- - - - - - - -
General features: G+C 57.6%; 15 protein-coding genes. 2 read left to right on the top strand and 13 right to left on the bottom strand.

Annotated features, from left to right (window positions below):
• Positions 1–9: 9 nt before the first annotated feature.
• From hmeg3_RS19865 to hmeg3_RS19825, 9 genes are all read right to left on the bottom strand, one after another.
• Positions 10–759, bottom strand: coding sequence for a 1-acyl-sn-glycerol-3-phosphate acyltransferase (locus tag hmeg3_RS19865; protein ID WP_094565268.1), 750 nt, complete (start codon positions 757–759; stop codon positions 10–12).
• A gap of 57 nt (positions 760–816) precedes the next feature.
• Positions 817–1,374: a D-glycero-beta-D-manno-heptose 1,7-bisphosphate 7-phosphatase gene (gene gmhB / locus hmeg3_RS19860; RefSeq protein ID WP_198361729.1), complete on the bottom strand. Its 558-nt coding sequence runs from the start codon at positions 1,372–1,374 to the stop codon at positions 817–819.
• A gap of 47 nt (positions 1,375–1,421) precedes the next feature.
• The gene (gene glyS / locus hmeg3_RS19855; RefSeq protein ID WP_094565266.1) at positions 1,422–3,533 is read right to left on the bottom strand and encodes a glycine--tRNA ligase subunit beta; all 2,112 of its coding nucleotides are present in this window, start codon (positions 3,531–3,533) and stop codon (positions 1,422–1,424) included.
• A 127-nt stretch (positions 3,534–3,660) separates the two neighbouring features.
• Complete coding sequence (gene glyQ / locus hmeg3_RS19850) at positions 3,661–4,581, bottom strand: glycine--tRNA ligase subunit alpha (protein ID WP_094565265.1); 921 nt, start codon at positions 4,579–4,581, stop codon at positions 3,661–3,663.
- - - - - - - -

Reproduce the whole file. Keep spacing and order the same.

General features: G+C 57.6%; 15 protein-coding genes. 2 read left to right on the top strand and 13 right to left on the bottom strand.

Annotated features, from left to right (window positions below):
• Positions 1–9: 9 nt before the first annotated feature.
• From hmeg3_RS19865 to hmeg3_RS19825, 9 genes are all read right to left on the bottom strand, one after another.
• Positions 10–759, bottom strand: coding sequence for a 1-acyl-sn-glycerol-3-phosphate acyltransferase (locus tag hmeg3_RS19865; protein ID WP_094565268.1), 750 nt, complete (start codon positions 757–759; stop codon positions 10–12).
• A gap of 57 nt (positions 760–816) precedes the next feature.
• Positions 817–1,374: a D-glycero-beta-D-manno-heptose 1,7-bisphosphate 7-phosphatase gene (gene gmhB / locus hmeg3_RS19860; RefSeq protein ID WP_198361729.1), complete on the bottom strand. Its 558-nt coding sequence runs from the start codon at positions 1,372–1,374 to the stop codon at positions 817–819.
• A gap of 47 nt (positions 1,375–1,421) precedes the next feature.
• The gene (gene glyS / locus hmeg3_RS19855; RefSeq protein ID WP_094565266.1) at positions 1,422–3,533 is read right to left on the bottom strand and encodes a glycine--tRNA ligase subunit beta; all 2,112 of its coding nucleotides are present in this window, start codon (positions 3,531–3,533) and stop codon (positions 1,422–1,424) included.
• A 127-nt stretch (positions 3,534–3,660) separates the two neighbouring features.
• Complete coding sequence (gene glyQ / locus hmeg3_RS19850) at positions 3,661–4,581, bottom strand: glycine--tRNA ligase subunit alpha (protein ID WP_094565265.1); 921 nt, start codon at positions 4,579–4,581, stop codon at positions 3,661–3,663.